From an operational perspective, life becomes easier too. For instance, a hotel can check when a room has been vacated and carry out cleaning to ensure a quicker turnaround time. The hotel restaurant can also be notified about the number of current and future guests to help better plan in advance.

Ultimately, digital keys provide hotels with the ability to improve efficiency, push relevant deals, market more effectively, and provide an all-round better experience to guests.

In conclusion

Self check-in services are now becoming highly valued by a generation that craves flexibility and freedom when they travel. While increasingly expected, this certainly doesn’t mean that hotels should do away with the traditional check-in process. Plenty of travellers still value a formal greeting on arrival.

However, by not offering a self check-in option, it restricts those who do want to bypass the front desk in order to reach their room more quickly. It also limits the wealth of other benefits they can receive beyond a streamlined arrival.

The ultimate goal for any hotel is to leave every guest feeling completely satisfied with the service they’ve received. By complementing the front desk with self-service technology, hotels can strike a balance and ensure the preferences of all are met.

 

 

The Rise of On-demand Streaming Services And How Hotels Can Profit

It’s no secret that scheduled TV programming is in sharp decline. Viewers no longer want to wait a week to catch their favourite TV show. They want to watch it at a time and place that suits them.

The rise of streaming services such as Netflix and Stan highlight just how fast this shift is happening. Despite only launching in March 2015, over 1 in 3 Australians now has a Netflix subscription, which includes a huge surge in subscriptions during the first quarter of last year.

This change in viewing consumption is reflected in the typical hotel guest who frequently arrives with their own entertainment on personal devices. Rather than relying on whatever in-room content happens to be available, they want the flexibility to watch their own movies and TV shows.

To cater to this trend, a growing number of hotels are offering streaming services to enable guests to watch their own content on the in-room TV. But not all streaming services are made equal. While still in its infancy, the current technology being used by some hotels already looks like it could soon be replaced.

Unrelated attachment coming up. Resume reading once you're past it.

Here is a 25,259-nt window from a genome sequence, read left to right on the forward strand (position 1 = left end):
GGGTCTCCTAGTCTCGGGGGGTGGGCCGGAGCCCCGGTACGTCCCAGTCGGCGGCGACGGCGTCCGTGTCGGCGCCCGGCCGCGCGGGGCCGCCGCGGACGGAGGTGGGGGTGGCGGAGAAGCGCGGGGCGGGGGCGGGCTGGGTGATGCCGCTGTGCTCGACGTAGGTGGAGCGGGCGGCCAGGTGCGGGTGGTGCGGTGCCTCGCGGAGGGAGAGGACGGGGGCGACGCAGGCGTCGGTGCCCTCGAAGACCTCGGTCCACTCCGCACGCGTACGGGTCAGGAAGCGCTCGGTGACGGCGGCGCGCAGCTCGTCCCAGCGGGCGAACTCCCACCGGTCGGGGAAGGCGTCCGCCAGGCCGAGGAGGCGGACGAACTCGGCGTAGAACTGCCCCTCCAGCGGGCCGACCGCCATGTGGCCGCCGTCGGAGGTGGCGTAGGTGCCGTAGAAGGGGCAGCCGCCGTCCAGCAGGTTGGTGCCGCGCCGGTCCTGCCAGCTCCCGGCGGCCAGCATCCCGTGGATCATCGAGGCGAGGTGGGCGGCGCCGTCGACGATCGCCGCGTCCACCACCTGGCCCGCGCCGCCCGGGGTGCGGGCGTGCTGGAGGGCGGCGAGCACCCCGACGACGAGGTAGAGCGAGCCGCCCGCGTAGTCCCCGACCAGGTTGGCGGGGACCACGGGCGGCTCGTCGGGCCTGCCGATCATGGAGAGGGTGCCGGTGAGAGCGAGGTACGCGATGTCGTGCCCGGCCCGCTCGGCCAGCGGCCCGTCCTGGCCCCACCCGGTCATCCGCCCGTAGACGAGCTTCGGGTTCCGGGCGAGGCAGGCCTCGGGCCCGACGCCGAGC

The changing face of hotel streaming services

Back in 2015, Marriott lead the way by becoming the first hotel to introduce Netflix into their hotel rooms, allowing guests to access their own Netflix accounts on the in-room TV. Guests were also able to access other services including Stan and Pandora.

This move represented an important shift away from offering increasingly less popular pay-per-view content. Yet despite the demand for more personalised in-room entertainment options, this particular form of streaming comes with some drawbacks.

For instance, guests must either have a pre-existing Netflix account or set up a new trial. They also need to enter their personal Netflix account details using the TV remote and on-screen keyboard. Not only is this a cumbersome process, it involves sharing personal data in a public environment — something that many guests are likely to feel quite uncomfortable with.

However, a new form of streaming technology known as “casting” eliminates these issues, and arguably represents the way in which all hotel streaming services will go.

 

 

Casting technology: the future of hotel streaming

In contrast to traditional streaming, casting provides a simplified and secure alternative. Users can stream content by accessing the cast-enabled apps already on their own devices.

Not only does this eliminate the clunky user interface of inputting details into the hotel TV, it resolves potential concerns over data protection.

In terms of an industry standard, services such as RoomCast (powered by Google’s Chromecast) represent a likely contender. To date Chromecast supports over 1,000 apps, 200,000 TV shows and movies, and 30 million songs — so the breadth of content guests can stream is already pretty vast.

In addition, RoomCast enables users to carry on using their phone for other tasks without interrupting the content happening on the big screen.

Hotels embracing casting

Last year, Aloft was the first hotel to trial RoomCast at its 188-room New Orleans Downtown property. As an industry innovator, this move by Aloft represented an awareness that the nature of in-room entertainment could soon be entering a new era.

Just recently, Hyatt became the latest hotel brand to offer in-room casting. Hyatt has begun working with Sonifi Solutions to utilise its Staycast technology – another Google Chromecast-powered platform for the hospitality industry. The service is currently available in 14 Hyatt properties and integrates with the World of Hyatt mobile app.